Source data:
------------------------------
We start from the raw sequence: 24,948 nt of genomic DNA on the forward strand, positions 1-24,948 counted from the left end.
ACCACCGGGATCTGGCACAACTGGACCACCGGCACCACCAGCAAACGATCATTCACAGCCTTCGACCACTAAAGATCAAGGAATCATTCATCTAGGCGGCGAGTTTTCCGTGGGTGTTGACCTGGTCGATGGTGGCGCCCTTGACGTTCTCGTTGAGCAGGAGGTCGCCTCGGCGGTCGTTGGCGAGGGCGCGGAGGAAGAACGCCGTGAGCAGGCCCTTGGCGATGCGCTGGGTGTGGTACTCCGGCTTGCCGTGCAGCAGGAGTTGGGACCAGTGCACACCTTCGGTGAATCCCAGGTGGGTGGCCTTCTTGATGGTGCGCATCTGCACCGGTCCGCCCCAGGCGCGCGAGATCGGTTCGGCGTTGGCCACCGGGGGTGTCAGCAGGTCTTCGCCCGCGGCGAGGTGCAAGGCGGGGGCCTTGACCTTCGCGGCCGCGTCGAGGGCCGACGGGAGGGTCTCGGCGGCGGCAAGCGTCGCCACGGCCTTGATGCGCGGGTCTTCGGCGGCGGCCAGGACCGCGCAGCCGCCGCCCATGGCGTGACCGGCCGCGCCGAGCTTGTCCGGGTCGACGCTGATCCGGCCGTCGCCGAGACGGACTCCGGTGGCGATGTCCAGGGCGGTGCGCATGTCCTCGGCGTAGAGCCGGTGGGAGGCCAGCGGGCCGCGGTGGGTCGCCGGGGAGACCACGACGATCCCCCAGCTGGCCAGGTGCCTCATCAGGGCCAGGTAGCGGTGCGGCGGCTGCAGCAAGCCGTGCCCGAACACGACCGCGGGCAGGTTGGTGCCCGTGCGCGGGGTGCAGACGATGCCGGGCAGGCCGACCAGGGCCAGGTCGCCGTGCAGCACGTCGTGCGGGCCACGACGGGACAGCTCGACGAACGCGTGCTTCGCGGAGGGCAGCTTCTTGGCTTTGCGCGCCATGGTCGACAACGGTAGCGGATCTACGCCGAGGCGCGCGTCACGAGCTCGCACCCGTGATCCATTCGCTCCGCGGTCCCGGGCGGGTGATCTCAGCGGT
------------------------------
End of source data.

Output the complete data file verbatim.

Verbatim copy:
We start from the raw sequence: 24,948 nt of genomic DNA on the forward strand, positions 1-24,948 counted from the left end.
ACCACCGGGATCTGGCACAACTGGACCACCGGCACCACCAGCAAACGATCATTCACAGCCTTCGACCACTAAAGATCAAGGAATCATTCATCTAGGCGGCGAGTTTTCCGTGGGTGTTGACCTGGTCGATGGTGGCGCCCTTGACGTTCTCGTTGAGCAGGAGGTCGCCTCGGCGGTCGTTGGCGAGGGCGCGGAGGAAGAACGCCGTGAGCAGGCCCTTGGCGATGCGCTGGGTGTGGTACTCCGGCTTGCCGTGCAGCAGGAGTTGGGACCAGTGCACACCTTCGGTGAATCCCAGGTGGGTGGCCTTCTTGATGGTGCGCATCTGCACCGGTCCGCCCCAGGCGCGCGAGATCGGTTCGGCGTTGGCCACCGGGGGTGTCAGCAGGTCTTCGCCCGCGGCGAGGTGCAAGGCGGGGGCCTTGACCTTCGCGGCCGCGTCGAGGGCCGACGGGAGGGTCTCGGCGGCGGCAAGCGTCGCCACGGCCTTGATGCGCGGGTCTTCGGCGGCGGCCAGGACCGCGCAGCCGCCGCCCATGGCGTGACCGGCCGCGCCGAGCTTGTCCGGGTCGACGCTGATCCGGCCGTCGCCGAGACGGACTCCGGTGGCGATGTCCAGGGCGGTGCGCATGTCCTCGGCGTAGAGCCGGTGGGAGGCCAGCGGGCCGCGGTGGGTCGCCGGGGAGACCACGACGATCCCCCAGCTGGCCAGGTGCCTCATCAGGGCCAGGTAGCGGTGCGGCGGCTGCAGCAAGCCGTGCCCGAACACGACCGCGGGCAGGTTGGTGCCCGTGCGCGGGGTGCAGACGATGCCGGGCAGGCCGACCAGGGCCAGGTCGCCGTGCAGCACGTCGTGCGGGCCACGACGGGACAGCTCGACGAACGCGTGCTTCGCGGAGGGCAGCTTCTTGGCTTTGCGCGCCATGGTCGACAACGGTAGCGGATCTACGCCGAGGCGCGCGTCACGAGCTCGCACCCGTGATCCATTCGCTCCGCGGTCCCGGGCGGGTGATCTCAGCGGT